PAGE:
Steven Hedgpeth said:

Thanks, Rob. I keep checking that book out of the library, but mostly for that tuning chart that classifies them L1, L2, H1, H2, H3, and also includes all those one-song tunings. That little chart was a stepping stone to the next level for me. I've read the section on the Garfield and Pateroller lyrics, but need to review it.

 

Yes, Dink Roberts is one of my favorites. I have the Black Banjo Songsters CD and the Field Recorder's Collective CD featuring him. Too bad all the FRC tracks are so short! Why did he play in such short spurts? Just old and worn out?

 

Steven



Rob Morrison said:

Steven-

Re: your interest in early Jim Crow texts-- Cece Conway devotes about 13 pages in her wonderful book "African Echoes in the Appalatia: a study of Folk Traditions" (University of Tennesee Press, 1995) to the origins of the earliest texts and melodies for Jim Crow songs and performances.  Interestingly, some of these sources predate Thomas"Daddy" Rice's first Jim Crow performances 0n Broadway by several years, meaning the song and dance were not unique to Rice's source, the old slave of a stable hand in Kentucky.  Rice's performances are generally considered to mark the birth of minstrelsy.

Cece's primary source for the book, Dink Roberts, lived just a few miles down the road from me in the woods in the 1970's.  I would occasionally see him in public performance in Durham, NC at the Eno Festival.  I had no idea he lived there until her book came out.in 1995.  If you read the book it seems like he lived in another century altogether.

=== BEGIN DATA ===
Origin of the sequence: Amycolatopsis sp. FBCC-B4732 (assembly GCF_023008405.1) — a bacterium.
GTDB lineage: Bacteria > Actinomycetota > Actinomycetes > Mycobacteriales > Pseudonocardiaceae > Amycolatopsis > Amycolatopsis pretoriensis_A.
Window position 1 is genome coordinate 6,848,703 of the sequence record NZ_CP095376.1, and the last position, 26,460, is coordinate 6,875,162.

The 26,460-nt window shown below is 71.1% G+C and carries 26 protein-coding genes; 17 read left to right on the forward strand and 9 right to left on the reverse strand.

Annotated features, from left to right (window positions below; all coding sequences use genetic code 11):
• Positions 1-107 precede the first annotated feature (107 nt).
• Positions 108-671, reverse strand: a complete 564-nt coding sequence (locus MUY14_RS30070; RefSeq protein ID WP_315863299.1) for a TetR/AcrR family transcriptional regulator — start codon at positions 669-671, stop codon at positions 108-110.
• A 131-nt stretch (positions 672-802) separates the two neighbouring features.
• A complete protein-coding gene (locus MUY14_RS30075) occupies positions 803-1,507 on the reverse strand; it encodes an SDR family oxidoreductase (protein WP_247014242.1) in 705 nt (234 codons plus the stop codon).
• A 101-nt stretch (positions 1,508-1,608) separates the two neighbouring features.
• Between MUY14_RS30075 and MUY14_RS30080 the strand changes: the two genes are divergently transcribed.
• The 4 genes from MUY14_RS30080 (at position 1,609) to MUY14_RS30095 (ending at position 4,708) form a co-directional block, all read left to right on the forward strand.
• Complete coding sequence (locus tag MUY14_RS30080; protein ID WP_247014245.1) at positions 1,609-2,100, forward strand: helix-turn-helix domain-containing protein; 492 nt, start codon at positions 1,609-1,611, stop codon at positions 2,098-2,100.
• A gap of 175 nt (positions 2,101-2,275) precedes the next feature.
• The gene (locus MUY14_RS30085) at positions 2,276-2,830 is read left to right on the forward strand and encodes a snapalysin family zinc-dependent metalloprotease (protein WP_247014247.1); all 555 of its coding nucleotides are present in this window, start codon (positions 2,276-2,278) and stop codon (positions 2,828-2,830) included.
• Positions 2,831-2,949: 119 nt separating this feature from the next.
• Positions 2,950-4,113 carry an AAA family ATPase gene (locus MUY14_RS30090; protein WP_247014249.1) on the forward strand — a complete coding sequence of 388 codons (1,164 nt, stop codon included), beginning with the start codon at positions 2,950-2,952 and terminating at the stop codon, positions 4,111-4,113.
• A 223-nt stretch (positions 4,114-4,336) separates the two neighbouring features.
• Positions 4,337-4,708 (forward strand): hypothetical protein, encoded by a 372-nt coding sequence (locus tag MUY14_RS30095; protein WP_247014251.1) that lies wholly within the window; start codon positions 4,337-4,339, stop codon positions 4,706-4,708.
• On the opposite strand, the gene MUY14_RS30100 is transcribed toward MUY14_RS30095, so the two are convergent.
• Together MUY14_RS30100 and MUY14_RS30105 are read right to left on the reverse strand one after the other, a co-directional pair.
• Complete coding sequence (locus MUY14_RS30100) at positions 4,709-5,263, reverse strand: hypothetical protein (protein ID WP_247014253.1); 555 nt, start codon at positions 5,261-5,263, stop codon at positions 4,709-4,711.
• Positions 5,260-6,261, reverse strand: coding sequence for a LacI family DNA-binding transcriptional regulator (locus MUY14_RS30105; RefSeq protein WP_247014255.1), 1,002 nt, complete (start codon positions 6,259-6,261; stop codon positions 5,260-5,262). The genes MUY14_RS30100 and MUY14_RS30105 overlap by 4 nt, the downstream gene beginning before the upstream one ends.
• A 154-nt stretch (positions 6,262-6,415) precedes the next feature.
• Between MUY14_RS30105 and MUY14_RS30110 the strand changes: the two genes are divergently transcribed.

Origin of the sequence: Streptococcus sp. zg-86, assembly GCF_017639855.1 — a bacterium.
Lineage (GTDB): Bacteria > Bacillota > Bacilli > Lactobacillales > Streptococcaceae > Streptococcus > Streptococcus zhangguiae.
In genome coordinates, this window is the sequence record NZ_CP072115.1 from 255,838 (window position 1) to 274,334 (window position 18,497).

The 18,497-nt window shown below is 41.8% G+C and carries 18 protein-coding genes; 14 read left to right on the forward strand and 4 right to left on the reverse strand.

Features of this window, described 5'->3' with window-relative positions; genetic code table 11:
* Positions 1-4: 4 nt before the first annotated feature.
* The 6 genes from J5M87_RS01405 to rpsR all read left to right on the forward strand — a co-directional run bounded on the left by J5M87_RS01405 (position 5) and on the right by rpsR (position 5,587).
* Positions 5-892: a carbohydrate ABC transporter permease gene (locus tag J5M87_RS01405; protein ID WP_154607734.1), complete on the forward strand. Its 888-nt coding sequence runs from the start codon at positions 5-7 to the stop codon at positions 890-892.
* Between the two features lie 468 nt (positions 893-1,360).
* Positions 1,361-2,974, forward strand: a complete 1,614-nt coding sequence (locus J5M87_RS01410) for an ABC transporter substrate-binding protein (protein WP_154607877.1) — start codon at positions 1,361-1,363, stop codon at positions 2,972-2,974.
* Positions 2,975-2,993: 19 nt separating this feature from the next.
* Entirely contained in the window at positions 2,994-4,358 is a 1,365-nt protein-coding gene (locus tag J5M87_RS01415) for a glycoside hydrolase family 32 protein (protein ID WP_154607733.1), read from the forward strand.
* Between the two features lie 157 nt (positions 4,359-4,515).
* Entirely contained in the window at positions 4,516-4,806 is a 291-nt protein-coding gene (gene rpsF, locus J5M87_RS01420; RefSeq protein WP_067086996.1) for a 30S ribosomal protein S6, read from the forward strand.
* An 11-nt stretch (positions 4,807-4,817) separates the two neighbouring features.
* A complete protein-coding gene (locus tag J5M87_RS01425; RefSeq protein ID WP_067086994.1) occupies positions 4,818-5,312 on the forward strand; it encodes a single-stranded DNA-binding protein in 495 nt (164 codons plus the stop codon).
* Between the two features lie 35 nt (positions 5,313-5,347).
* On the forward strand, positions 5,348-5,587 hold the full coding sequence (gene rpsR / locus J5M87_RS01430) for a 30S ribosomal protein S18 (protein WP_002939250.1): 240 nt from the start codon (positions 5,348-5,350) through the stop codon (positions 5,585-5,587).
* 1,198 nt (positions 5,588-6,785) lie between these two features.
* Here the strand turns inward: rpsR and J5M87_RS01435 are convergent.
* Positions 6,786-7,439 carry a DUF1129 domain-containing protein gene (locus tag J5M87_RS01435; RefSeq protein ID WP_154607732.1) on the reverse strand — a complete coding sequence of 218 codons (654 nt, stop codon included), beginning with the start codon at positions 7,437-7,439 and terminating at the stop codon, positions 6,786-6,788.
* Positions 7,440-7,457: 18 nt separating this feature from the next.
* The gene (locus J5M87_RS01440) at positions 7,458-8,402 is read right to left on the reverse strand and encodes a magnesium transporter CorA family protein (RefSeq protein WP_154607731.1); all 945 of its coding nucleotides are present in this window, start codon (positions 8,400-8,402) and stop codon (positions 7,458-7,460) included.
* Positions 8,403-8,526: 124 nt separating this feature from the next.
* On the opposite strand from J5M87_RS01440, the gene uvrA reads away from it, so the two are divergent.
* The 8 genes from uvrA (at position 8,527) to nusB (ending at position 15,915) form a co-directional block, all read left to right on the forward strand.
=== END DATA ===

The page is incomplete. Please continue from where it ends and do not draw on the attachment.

Rob  -  You got to witness Dink Roberts playing? Lucky guy! Some of my favorite musical memories are connected with having the fortune of being in the same place at the same time with players like that.

Rob Morrison said:

Steven-

Re: your interest in early Jim Crow texts-- Cece Conway devotes about 13 pages in her wonderful book "African Echoes in the Appalatia: a study of Folk Traditions" (University of Tennesee Press, 1995) to the origins of the earliest texts and melodies for Jim Crow songs and performances.  Interestingly, some of these sources predate Thomas"Daddy" Rice's first Jim Crow performances 0n Broadway by several years, meaning the song and dance were not unique to Rice's source, the old slave of a stable hand in Kentucky.  Rice's performances are generally considered to mark the birth of minstrelsy.

Cece's primary source for the book, Dink Roberts, lived just a few miles down the road from me in the woods in the 1970's.  I would occasionally see him in public performance in Durham, NC at the Eno Festival.  I had no idea he lived there until her book came out.in 1995.  If you read the book it seems like he lived in another century altogether.



Ian Bell said:
Rob  -  You got to witness Dink Roberts playing? Lucky guy! Some of my favorite musical memories are connected with having the fortune of being in the same place at the same time with players like that.

Rob Morrison said:  Ian-- I moved to North Carolina for the music thirty some years ago.  It was just a matter of being in the right place at the right time.  There were a zillion iconic musicians here at that time including many whom I got to know.  Everything was very democratic among the musicians, and all of them, no matter how talented or well known were more than happy  to spend time with young guys like myself (yes, I was young once).  The Smithsonian Institution, with the help of Allen Jabbour, put on one particularly spectacular festival in Durham with Dink, Elizabeth Cotton, Doc Watson, Guitqr Slim, Etta Baker, the Gospel Jubilators, and many others.  My new bride and I spent two days going to the shows.  These were some of the best experiences of my life.  Seeing Pete Seeger at college was the only thing I can compare this to.  Having said all that, Dink lived another time and place, altogether.

Steven-